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Asunto:[LEA-Venezuela] MINERIA SUBTERRANEA¿Cuantos muertos está bien?
Fecha:Martes, 10 de Enero, 2006  14:11:02 (-0400)
Autor:Jorge Hinestroza M. <vitae>

[USMRA] For a Safer Mine, Try More Training   Bandeja de entrada

       Rob McGee   <usmra@...> a minerescue
      Más opciones    8 ene (2 días antes)

For a Safer Mine, Try More Training
New York Times
January 8, 2006

THE explosion that killed 12 miners in West Virginia last week was the worst 
coal mining disaster in the United States in four years. But smaller 
accidents happen all the time. In 2005, 22 workers died at coal mines across 
the country, most of them one at a time.

That total is one of the lowest on record, and a far cry from the case 40 
years ago, when 250 or more coal workers died each year. But is a score of 
deaths the best the industry can do? Is it possible to make a completely 
safe coal mine?

"The answer to your question is yes," said J. Davitt McAteer, a vice 
president of Wheeling Jesuit University and an expert on mine safety. "There 
are mines that have been in operation for 20 or 30 years and have not had 

The critical factors in preventing injuries and deaths, said Mr. McAteer, 
who was a mine safety official in the Clinton administration, are training 
and follow-through. "Mines are like everything else," he said. "You and I 
get lackadaisical about safety conditions in our garage. But we're not going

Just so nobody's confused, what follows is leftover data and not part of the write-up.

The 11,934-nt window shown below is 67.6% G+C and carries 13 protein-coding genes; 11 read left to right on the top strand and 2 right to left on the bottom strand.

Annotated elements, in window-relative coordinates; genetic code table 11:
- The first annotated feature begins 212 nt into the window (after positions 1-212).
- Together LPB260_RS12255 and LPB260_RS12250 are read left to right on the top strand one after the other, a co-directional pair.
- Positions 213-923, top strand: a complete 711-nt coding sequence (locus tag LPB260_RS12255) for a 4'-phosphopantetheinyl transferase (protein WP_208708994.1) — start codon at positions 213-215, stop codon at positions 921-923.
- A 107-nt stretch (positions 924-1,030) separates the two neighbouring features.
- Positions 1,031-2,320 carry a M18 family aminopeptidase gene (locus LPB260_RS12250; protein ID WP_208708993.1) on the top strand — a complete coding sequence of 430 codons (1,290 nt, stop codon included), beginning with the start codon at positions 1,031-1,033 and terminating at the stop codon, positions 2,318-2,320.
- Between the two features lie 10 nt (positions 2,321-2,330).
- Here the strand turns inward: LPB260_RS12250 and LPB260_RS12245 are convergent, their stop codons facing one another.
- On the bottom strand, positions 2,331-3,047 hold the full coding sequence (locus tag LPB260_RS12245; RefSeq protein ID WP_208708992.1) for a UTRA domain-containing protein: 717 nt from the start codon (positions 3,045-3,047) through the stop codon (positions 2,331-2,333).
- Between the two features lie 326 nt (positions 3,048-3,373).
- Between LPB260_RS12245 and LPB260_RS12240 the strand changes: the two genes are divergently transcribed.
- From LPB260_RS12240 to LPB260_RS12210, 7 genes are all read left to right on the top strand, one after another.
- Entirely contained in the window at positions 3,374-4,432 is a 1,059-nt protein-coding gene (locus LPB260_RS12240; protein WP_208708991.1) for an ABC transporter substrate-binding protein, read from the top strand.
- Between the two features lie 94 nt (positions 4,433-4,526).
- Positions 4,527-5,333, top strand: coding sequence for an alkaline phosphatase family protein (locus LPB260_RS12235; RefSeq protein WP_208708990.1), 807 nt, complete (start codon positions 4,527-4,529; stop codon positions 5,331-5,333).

to blow ourselves up. In mines it's a big deal."

The safest mines, Mr. McAteer said, are those where management takes 
training seriously and where rules are followed rigorously, to the point 
where workers are threatened with dismissal for ignoring them. "It took 
years to get companies to do this," he said. Some of the better companies 
today were the worst offenders in the past, he said.

But it's not all training, said R. Larry Grayson, chairman of the department 
of mining and nuclear engineering at the University of Missouri at Rolla. 
Technology is available to help monitor conditions that could lead to 

For example, Mr. Grayson said, the last major disaster, explosions at an 
Alabama mine that killed 13 workers in 2001, might have been prevented had 
there been pressure sensors on the ventilation system. Other sensors can 
detect slight ground movements that can precede a roof collapse in a mining 
area. Roof collapses were the cause of nine deaths last year.

Some practices are more dangerous than others. "Room and pillar" mining, in 
which blocks of unmined coal are left to support the rock overhead, can be 
hazardous, particularly when the blocks are removed at the end of the 
process. (Miners refer to the last one as the "suicide pillar.")

Safer is longwall mining, in which operators are protected by roof supports 
that are part of the machine. But safer still would be robotic equipment 
that can be operated remotely. "But automation is decades away," Mr. Grayson 


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